Workplace safety is a serious matter, but too often businesses do not devote the time and resources to it that are necessary to maintain a safe working environment for all employees. Some businesses do the minimum so that they can “check the box” when it comes to safety training and preparedness by showing a safety video once a year or sending out a safety policy that employees are required to read and sign. The truth is, Continue reading this entry →
In part 1 of this post, we looked at a hypothetical situation where Jim was working at Awesome Startup, Inc. for three years. Up until recently, his work had been stellar but now he is less personable, often appears distracted and has a short temper. Part 1 discussed how to hand the situation and avoiding the impulse to diagnose the problem.
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The hypothetical situation
Let’s say Jim has been working at Awesome Startup, Inc. for three years. He’s been a valuable member of the team and has always been willing to work extra hours. He’s especially great with clients and investors and knows how to keep them happy. Everyone loves him and he is close with several employees.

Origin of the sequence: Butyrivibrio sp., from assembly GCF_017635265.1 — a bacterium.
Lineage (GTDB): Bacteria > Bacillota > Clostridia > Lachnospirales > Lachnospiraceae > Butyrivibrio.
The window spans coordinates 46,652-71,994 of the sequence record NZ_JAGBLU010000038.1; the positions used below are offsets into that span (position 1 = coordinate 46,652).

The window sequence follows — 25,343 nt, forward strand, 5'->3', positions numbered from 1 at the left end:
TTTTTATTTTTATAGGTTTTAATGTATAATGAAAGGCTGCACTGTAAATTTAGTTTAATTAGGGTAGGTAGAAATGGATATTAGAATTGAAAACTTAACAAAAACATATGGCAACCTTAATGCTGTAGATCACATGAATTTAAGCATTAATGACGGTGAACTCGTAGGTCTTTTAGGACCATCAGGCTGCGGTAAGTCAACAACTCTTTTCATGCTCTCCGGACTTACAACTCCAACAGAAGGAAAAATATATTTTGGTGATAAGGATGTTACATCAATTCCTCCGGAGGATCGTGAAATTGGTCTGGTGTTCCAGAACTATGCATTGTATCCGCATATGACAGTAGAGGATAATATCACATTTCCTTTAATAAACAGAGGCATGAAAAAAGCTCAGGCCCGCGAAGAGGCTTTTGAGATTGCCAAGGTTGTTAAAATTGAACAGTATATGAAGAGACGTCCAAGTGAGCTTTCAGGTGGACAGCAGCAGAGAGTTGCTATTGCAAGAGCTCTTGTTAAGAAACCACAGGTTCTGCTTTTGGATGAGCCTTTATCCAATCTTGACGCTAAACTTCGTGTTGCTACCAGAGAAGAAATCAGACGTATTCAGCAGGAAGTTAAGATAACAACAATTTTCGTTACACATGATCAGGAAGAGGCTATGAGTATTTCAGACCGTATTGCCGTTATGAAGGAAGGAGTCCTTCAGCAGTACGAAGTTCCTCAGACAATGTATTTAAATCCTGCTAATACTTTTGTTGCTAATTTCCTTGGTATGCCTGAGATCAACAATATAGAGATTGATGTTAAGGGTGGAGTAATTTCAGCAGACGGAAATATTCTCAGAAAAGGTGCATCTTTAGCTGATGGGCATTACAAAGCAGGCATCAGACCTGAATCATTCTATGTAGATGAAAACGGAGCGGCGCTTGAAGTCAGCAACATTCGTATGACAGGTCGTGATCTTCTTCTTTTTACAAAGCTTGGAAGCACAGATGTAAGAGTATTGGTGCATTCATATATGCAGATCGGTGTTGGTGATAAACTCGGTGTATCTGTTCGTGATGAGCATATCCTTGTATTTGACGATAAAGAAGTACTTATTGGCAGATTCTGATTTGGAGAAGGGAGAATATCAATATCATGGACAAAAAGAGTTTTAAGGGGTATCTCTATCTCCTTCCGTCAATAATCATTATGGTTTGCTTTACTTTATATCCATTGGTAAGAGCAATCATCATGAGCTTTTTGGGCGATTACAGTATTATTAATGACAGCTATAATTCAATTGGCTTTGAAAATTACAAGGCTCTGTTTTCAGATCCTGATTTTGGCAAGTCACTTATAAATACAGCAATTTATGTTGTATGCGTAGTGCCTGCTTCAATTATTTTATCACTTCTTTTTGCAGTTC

Lately, though, he comes in very late Continue reading this entry →
Seventy-three percent of business owners consider disorganization a major issue at the office, according to a Refresh Leadership survey. In addition, 57 percent of business leaders reported losing about six hours of productivity a week due to employees’ disorganization. To put that in perspective, a manager earning $60,000 annually is costing the company about $9,000 a year in lost labor — all due to desk and office clutter. Then there are the missed meetings, lost receipts, late email replies and a host of related troubles and stress. It’s not uncommon for employees to be denied reimbursement for business expenses because Continue reading this entry →
College graduates can earn $1 million more in their lifetime than those with only a high school diploma. This used to be enough to compel high school seniors to view graduation as a step in the education process rather than a conclusion. It may still be, but with tuition rates increasing exponentially, parents’ retirement accounts slashed by the economic recession and horror stories of unemployed graduates with student loan debt that rivals a mortgage, many are questioning the payoff. Continue reading this entry →